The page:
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Iran: Defendant in Kazemi's trial acquitted, blood money to be paid out from public funds

Tehran, July 24, IRNA -- The court in charge of trying the murder case of Zahra Kazemi, the Iranian photojournalist who resided in Canada, acquitted here Saturday the defendant, the information ministry's employee Mohammad Reza Ahmadi-Aqdam.

A source in Tehran Justice Department told IRNA that given the acquittal, the blood money will be paid out from the public funds.

The Islamic law stipulates that blood money for a Moslem woman is the state's responsibility if the perpetrators of the crime are not identified, the source said.

The source said that initially some of the accused in the case were released after questioning due to lack of evidence and it was determined that only one individual - Ahmadi Aghdam - had to stand trail. He was subsequently acquitted due to insufficient proof.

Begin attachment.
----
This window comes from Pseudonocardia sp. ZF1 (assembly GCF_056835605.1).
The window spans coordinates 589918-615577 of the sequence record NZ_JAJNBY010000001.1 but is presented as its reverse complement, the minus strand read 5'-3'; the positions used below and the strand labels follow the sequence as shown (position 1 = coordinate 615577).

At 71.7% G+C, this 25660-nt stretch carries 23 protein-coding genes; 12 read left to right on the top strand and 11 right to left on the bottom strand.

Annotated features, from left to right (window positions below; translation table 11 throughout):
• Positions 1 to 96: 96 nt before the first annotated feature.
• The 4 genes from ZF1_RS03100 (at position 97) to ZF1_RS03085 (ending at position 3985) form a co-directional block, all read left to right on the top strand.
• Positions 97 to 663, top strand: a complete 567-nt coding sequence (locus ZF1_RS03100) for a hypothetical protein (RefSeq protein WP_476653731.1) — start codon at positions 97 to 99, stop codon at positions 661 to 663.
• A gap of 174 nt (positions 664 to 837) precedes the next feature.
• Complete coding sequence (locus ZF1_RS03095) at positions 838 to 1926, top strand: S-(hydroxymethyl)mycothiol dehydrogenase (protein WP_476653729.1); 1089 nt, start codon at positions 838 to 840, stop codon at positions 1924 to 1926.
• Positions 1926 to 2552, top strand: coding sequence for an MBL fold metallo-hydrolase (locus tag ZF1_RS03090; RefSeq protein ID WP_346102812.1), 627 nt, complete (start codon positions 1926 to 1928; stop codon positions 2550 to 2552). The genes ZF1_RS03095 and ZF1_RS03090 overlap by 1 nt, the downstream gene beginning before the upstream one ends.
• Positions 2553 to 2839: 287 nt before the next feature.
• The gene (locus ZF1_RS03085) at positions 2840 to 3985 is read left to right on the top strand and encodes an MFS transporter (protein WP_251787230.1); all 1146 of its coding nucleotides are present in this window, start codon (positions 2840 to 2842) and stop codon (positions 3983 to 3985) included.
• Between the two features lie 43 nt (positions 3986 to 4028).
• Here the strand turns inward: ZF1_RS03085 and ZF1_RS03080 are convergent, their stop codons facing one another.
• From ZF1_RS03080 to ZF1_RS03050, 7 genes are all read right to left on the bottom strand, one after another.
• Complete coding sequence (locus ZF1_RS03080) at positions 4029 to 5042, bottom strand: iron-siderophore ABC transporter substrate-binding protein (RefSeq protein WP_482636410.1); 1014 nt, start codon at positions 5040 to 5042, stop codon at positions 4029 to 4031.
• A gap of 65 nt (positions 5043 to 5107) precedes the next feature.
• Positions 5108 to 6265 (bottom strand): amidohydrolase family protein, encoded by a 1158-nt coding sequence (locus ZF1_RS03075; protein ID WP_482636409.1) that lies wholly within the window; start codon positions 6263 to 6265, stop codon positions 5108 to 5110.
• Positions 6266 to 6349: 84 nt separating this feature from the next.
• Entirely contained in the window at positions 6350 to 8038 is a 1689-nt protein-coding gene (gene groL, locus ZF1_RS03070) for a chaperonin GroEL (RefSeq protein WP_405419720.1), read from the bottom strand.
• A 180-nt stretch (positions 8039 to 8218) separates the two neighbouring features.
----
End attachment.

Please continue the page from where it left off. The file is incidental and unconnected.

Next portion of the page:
The source further added that the verdict is contestable and can be appealed in a higher court.

The case was tried in public in the presence of reporters and Kazemi's four attorneys at the Branch 1059 of Tehran Criminal Court.

Zahra Kazemi, an Iranian freelance photojournalist with a Canadian passport, was first arrested in June 2003 while illegally taking pictures from Tehran's Evin Prison. She was taken to the Information Ministry after her arrest where she later complained of being unwell and was taken to hospital. She died on July 10, 2003 in hospital of brain hemorrhage caused by a blow to her head.

Her case was first referred to the Tehran Criminal Court for investigation after the Tehran public and revolutionary as well as military courts refused to handle it on the ground it was outside their jurisdiction.

The first hearing on the case was held by the criminal court on October 2, 2003.

... Payvand News - 7/25/04 ... --

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